Gum Grove, My haven
Gum Grove Park in Seal Beach hugs the edge of Los Cerritos Wetlands. This park is a
popular place for locals to walk their dogs but unknown to most of the public.
There is only one trail a rather dusty road down the middle of the park shaded by
eucalyptus trees. Several small single tracks trails run along the hill that separates
neighborhood homes from the park.
Gum Grove Park is adjacent to the Los Cerritos Wetlands a vast marsh that at one time
covered 4,000 acres. Today all that is left is about 800 acres. Los Cerritos Wetlands is
the largest salt marsh in Los Angeles County and one of only about 30 southern
California coastal salt marshes still in existence.
The Los Cerritos Wetlands are mostly hidden from view as you hike through Gum
Grove Park. Oil derricks and storage facilities are still in operation in the wetland area.
Hopefully, one day the wetlands will be returned by to nature.
Even though the wetlands have not been restored yet, the wetlands attract several
endangered species, including the Belding’s Savannah Sparrow, California Least Terns,
and the California Brown Pelican. Most of the open space is still used for oil operations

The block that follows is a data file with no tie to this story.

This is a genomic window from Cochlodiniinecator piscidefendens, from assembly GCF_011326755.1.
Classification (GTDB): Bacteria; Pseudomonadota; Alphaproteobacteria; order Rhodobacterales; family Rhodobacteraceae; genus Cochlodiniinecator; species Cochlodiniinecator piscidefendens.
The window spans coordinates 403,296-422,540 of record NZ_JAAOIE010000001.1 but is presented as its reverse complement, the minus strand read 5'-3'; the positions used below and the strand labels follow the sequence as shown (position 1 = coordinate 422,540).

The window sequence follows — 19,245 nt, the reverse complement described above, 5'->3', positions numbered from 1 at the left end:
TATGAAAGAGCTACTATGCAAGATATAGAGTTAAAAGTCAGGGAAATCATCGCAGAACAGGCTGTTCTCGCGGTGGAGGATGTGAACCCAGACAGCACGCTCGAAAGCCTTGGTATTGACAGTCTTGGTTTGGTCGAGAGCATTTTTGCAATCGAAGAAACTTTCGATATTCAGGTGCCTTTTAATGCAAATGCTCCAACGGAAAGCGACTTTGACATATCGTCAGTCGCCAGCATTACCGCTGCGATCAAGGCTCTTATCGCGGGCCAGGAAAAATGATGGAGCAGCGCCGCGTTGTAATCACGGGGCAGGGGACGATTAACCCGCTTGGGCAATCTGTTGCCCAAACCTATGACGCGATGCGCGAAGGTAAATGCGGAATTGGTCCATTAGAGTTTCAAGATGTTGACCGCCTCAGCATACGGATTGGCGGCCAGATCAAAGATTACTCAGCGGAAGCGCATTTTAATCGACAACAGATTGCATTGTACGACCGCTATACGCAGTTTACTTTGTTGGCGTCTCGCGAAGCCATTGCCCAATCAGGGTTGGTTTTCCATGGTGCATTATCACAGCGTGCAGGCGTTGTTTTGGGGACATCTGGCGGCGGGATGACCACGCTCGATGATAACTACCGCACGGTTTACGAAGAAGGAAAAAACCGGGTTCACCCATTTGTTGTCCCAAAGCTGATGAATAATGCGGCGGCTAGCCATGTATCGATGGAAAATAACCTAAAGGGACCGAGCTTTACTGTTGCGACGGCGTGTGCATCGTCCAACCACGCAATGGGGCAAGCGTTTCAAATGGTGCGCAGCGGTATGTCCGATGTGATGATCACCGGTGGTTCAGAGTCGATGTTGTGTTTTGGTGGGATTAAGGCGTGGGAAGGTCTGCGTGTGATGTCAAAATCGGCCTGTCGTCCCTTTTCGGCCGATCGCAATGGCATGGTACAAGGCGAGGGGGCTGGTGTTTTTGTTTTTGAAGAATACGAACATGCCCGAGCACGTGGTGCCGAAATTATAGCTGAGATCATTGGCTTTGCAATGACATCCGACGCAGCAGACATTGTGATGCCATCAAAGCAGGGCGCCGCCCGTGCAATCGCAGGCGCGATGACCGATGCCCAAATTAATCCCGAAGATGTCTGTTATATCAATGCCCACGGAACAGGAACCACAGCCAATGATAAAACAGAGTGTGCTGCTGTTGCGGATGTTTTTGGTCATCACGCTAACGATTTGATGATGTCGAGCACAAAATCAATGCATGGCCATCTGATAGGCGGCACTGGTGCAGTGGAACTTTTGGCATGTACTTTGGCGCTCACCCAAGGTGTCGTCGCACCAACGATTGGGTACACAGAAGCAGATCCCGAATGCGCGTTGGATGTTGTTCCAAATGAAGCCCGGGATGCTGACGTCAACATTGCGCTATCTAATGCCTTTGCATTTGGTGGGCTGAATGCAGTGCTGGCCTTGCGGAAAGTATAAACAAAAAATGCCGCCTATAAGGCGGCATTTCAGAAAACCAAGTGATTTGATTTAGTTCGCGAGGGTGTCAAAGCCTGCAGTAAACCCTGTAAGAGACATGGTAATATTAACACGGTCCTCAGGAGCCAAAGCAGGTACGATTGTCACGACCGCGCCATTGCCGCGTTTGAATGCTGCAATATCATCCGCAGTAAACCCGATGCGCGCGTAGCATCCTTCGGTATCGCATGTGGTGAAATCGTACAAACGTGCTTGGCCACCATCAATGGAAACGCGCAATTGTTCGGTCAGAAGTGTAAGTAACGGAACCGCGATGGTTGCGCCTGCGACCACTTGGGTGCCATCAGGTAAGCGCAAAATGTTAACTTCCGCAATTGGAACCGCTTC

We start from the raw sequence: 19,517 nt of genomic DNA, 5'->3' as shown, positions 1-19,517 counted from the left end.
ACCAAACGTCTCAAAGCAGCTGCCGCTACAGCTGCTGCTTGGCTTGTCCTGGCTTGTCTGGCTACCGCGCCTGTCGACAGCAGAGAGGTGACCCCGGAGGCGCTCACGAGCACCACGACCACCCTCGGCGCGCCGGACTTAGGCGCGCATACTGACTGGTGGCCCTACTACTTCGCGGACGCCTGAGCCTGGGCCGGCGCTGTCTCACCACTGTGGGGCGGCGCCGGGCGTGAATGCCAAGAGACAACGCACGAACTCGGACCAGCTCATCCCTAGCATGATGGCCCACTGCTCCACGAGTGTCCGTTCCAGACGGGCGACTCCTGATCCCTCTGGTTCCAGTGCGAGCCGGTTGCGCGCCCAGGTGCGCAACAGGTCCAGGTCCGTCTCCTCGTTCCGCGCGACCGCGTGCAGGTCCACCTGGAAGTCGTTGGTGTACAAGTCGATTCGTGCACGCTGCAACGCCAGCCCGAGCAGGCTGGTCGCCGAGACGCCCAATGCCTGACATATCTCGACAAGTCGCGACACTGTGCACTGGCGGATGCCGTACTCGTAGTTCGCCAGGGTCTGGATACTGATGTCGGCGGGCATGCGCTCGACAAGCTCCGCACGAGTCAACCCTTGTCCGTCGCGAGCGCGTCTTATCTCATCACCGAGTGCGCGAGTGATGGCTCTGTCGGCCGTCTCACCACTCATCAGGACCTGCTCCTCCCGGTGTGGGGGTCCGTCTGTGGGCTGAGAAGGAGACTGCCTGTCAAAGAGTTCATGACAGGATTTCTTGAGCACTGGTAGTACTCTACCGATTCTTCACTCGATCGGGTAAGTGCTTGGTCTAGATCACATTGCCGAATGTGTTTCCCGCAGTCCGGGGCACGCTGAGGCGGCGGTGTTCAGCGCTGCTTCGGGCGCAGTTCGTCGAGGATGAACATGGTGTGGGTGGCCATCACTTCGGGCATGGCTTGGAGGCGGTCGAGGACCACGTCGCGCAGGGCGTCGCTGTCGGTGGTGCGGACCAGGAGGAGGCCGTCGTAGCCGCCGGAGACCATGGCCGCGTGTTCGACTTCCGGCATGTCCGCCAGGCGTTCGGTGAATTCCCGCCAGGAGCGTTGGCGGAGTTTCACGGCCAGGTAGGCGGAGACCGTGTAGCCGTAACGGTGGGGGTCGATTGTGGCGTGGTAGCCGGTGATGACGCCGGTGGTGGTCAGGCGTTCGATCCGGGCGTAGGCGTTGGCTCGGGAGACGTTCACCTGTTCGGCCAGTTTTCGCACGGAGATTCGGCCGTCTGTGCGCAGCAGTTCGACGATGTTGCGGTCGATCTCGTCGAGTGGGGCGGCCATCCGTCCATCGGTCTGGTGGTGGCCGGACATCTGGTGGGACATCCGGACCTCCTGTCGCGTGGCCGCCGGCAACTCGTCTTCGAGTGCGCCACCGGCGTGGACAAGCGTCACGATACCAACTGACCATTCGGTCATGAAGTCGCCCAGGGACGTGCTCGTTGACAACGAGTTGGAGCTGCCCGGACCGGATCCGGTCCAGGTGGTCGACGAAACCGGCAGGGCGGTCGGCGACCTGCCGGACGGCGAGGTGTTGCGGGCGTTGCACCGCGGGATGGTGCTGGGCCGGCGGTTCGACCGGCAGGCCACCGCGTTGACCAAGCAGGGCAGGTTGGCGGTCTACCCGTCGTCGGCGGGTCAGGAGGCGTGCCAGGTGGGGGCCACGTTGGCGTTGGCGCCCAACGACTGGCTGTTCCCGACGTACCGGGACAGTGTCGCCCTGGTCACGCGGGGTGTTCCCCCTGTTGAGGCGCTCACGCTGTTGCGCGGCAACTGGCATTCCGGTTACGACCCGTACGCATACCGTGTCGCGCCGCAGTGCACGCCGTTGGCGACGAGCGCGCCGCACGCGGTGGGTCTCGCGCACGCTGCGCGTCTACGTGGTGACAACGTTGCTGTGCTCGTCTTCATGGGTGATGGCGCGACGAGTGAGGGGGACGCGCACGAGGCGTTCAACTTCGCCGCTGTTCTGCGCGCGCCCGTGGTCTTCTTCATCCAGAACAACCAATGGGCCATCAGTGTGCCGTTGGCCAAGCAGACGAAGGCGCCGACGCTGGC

and fenced off from the public although it will eventually be restored to its natural state.
One thing you don’t want to miss is at the end of the trail. The park road heads up the
hill and if you turn left and you will find the Heron Pointe Cultural Education Center.
Along with a birds-eye view of the marsh area you learn about the history of the
Below is Heron Point Cultural Center.
Heron Pointe cultural center features a series of plaques along a trail. Details about the
native people of the area and the history of Heron Pointe are highlighted in each plaque
along the route.
Heron Pointe cultural center was built as part of a deal to allow the houses to be built on
the bluff overlooking the wetlands. The cultural center trail is even more hidden that
Gum Grove Park but definitely worth checking out.
The area around Gum Grove Park was used for farming and ranching until the 1930’s
when oil drilling began. The San Gabriel River was channelized in the early sixties and
during construction of the channel dredging material was deposited into the wetlands
blocking most tidal water from entering.
The wetlands have been fenced off since the late 80’s and what is left is from pristine.
There are only a few pools of water with most of the land covered in non-native plants.